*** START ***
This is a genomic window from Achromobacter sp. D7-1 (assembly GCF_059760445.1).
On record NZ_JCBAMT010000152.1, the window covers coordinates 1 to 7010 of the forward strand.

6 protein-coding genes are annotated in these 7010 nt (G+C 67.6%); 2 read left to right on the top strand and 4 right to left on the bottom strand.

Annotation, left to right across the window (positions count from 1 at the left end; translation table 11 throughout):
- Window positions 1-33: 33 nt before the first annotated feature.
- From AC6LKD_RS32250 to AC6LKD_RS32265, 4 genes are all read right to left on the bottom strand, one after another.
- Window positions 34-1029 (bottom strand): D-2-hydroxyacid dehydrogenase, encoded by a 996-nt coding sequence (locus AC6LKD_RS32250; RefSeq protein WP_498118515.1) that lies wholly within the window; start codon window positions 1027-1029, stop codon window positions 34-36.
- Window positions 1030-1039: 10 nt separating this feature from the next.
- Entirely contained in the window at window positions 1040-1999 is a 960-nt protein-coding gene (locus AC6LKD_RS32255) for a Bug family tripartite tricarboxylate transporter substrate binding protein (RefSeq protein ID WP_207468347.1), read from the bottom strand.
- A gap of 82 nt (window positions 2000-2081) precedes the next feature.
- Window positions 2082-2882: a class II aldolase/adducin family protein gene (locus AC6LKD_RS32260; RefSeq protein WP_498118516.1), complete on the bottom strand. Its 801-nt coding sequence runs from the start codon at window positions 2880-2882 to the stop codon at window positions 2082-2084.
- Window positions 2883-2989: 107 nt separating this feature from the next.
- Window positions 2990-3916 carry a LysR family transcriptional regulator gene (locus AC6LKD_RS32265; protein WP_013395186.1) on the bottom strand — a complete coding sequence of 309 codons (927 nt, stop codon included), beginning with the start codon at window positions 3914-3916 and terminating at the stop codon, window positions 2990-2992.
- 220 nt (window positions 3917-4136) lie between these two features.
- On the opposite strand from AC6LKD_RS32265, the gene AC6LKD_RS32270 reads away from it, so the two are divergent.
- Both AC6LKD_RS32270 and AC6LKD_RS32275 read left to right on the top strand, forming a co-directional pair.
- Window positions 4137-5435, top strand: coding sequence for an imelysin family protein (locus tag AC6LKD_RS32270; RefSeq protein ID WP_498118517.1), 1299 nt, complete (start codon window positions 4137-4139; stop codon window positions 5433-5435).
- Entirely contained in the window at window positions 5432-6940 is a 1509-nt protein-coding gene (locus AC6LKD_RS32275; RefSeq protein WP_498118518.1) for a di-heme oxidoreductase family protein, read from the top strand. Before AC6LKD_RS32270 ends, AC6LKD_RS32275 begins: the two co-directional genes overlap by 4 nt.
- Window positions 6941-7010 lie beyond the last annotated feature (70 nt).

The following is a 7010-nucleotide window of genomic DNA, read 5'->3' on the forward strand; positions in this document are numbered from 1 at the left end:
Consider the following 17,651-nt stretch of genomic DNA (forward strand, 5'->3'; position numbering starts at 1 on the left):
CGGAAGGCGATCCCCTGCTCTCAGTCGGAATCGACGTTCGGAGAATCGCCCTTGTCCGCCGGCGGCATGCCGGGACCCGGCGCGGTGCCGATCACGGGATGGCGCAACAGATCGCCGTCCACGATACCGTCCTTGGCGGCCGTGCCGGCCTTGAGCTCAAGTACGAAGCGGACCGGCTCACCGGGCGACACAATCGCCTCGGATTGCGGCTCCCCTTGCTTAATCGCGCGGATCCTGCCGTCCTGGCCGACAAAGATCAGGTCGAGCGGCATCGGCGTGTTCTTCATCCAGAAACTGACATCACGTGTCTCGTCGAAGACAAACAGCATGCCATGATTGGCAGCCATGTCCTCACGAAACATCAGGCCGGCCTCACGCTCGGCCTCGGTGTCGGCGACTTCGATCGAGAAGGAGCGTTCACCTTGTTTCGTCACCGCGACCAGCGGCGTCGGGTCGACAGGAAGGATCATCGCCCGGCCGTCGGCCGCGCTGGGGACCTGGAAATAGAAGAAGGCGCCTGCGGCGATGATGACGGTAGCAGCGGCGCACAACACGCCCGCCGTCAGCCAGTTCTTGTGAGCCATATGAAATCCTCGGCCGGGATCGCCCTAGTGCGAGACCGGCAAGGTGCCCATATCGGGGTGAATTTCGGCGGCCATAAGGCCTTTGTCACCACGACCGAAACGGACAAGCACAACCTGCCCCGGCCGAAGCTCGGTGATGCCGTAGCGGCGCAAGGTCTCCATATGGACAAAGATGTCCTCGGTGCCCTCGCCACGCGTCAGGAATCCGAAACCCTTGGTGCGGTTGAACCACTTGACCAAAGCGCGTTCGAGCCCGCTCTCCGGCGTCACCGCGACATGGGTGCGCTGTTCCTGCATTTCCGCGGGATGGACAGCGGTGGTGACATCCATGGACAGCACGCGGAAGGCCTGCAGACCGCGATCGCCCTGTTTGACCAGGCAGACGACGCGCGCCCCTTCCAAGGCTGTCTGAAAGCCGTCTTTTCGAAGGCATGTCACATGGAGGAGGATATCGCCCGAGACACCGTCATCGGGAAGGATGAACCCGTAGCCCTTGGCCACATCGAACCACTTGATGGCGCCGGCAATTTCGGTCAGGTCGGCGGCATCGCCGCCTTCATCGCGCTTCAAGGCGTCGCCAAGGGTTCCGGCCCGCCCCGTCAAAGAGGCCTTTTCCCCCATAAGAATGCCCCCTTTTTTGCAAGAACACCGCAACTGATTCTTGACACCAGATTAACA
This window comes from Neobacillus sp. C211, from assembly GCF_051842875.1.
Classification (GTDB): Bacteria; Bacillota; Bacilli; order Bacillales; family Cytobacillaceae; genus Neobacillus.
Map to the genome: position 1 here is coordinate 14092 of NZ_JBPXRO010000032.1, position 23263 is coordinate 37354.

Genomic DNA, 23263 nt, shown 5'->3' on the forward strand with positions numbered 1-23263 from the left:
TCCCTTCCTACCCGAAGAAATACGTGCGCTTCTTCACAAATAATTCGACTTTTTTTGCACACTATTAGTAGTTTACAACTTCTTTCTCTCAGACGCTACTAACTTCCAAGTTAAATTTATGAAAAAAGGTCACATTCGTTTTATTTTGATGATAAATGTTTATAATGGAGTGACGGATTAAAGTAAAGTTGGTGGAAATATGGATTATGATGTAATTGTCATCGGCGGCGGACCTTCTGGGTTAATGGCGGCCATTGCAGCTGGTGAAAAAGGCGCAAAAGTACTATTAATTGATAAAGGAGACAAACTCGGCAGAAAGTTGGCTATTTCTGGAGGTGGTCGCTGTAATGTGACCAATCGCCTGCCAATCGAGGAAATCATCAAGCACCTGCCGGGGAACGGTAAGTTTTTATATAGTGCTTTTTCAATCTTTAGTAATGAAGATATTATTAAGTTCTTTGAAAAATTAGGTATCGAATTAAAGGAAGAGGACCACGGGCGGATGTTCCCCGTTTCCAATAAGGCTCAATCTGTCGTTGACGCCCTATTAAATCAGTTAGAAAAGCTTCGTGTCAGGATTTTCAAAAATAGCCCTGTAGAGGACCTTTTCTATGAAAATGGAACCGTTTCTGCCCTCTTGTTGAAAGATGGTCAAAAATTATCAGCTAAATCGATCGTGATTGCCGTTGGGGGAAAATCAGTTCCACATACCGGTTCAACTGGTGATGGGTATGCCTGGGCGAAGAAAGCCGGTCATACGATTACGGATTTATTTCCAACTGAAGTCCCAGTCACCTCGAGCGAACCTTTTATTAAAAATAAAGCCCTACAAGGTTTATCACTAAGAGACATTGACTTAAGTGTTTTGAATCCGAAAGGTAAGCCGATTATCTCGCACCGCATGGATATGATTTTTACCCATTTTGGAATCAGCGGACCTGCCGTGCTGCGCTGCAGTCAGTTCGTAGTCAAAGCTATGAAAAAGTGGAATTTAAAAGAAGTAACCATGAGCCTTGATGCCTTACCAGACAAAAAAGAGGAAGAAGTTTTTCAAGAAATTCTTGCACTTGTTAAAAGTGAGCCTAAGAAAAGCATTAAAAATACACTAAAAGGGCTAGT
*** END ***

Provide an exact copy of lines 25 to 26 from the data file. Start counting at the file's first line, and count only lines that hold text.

Map to the genome: position 1 here is coordinate 14092 of NZ_JBPXRO010000032.1, position 23263 is coordinate 37354.

Genomic DNA, 23263 nt, shown 5'->3' on the forward strand with positions numbered 1-23263 from the left: